In the face of criticism, Ottawa will reform affordable housing programs worth billions


The federal government is making changes to two of its biggest housing programs in hopes it will speed up the construction and repair of badly needed affordable rental housing.

Last year, a CBC News investigation found that many of the “affordable” housing projects under one of these programs had priced rents above the area average. And critics have called for an overhaul of the other multibillion-dollar flagship initiative.

Now, housing advocates who have criticized both programs in the past are taking a wait-and-see approach to the changes.

“I think they’re hearing from the public that the general public is very concerned, very upset about the lack of affordable housing across the country, no matter where you are, no matter where you are on the housing spectrum,” said Jeff Morrison, executive director of the nonprofit Canadian Housing and Renewal Association.

The 2022 federal budget announced changes to the rental construction financing initiative and the National Housing Co-Investment Fund programs, which together account for more than half of the National Housing Strategy funds. $72 billion.

Jeff Morrison is Executive Director of the Canadian Housing and Renewal Association. (Submitted by the Canadian Housing and Renewal Association)

The Rental Construction Finance Initiative, which provides low-cost construction loans to eligible projects, has been widely criticized for using a definition of affordability based on area median incomes.

This ended up creating many rental units at prices higher than the average rents in the area. Some units cost $1,500 a month or more, including in an apartment building in Moncton, New Brunswick, a city where average rents last year were just $800.

The budget announced an “intention to reform” the program, including a goal to have “at least 40% of the units it supports offer rent at or below 80% of the average market rent in their local community” .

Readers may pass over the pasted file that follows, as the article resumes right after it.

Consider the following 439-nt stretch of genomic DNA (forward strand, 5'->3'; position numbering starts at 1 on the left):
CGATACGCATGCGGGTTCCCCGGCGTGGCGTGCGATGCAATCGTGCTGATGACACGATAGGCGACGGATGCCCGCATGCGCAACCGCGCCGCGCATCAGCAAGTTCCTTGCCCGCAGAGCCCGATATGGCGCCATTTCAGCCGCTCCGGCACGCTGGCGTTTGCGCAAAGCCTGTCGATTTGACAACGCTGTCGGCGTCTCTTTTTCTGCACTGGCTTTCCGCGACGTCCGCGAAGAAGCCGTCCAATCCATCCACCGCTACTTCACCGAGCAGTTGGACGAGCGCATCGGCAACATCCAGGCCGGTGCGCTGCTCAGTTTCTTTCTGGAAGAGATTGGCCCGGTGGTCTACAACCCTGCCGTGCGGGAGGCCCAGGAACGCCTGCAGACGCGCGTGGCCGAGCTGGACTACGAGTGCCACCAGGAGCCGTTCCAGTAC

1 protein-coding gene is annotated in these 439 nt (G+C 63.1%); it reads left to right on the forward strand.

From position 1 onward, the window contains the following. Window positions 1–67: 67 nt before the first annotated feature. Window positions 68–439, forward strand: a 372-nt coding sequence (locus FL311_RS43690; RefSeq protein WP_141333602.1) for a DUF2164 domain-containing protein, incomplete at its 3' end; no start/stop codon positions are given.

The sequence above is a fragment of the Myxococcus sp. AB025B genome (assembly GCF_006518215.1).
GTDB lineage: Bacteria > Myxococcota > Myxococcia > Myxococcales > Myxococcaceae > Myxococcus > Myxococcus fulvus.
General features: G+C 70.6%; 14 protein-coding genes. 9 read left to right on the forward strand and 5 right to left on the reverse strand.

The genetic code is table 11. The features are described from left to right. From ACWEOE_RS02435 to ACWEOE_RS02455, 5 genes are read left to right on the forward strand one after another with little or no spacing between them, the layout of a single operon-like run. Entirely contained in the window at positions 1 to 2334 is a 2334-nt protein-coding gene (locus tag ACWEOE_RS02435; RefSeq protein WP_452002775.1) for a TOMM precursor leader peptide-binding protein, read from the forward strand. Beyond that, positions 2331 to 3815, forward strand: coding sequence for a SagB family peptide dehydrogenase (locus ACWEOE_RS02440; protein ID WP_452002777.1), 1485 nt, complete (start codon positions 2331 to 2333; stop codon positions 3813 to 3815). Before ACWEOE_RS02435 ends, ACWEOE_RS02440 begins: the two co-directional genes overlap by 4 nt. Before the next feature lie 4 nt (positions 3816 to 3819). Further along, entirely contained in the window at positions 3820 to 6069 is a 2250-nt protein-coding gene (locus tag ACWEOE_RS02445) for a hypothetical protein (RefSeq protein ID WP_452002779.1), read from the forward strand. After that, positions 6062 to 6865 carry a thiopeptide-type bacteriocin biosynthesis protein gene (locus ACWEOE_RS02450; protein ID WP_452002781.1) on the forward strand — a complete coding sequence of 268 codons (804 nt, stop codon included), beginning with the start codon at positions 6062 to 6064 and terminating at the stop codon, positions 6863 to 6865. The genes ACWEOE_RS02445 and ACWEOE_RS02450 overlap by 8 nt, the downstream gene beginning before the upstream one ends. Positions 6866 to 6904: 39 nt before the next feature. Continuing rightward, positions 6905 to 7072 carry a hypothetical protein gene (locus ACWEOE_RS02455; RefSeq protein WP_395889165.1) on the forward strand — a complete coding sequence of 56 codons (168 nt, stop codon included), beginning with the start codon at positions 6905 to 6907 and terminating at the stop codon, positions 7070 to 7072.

Housing Minister Ahmed Hussen declined interview requests.

Asked in an unrelated announcement in St. John’s last week what the government was trying to achieve with the reform, Hussen said “these are some changes to make the program even more affordable.”

Newfoundland and Labrador Premier Andrew Furey, left, sits alongside federal Housing Minister Ahmed Hussen during a funding announcement at Gathering Place in St. John’s on Friday. (Paul Pickett/CBC)

National housing consultant Steve Pomeroy of the Canadian Housing Evidence Collaborative said the adjustment is more in line with other affordable housing programs offered by Canada Mortgage and Housing Corporation.

He thinks the government may be trying to cut the program altogether or change its focus from developers to nonprofits. He said the rental building initiative was needed when it was originally conceived, but “times have changed”.

Pomeroy said that before 2015, few developers were building much-needed rental housing. According to his analysis, housing starts took off thereafter, but only about 5% used the rental construction initiative.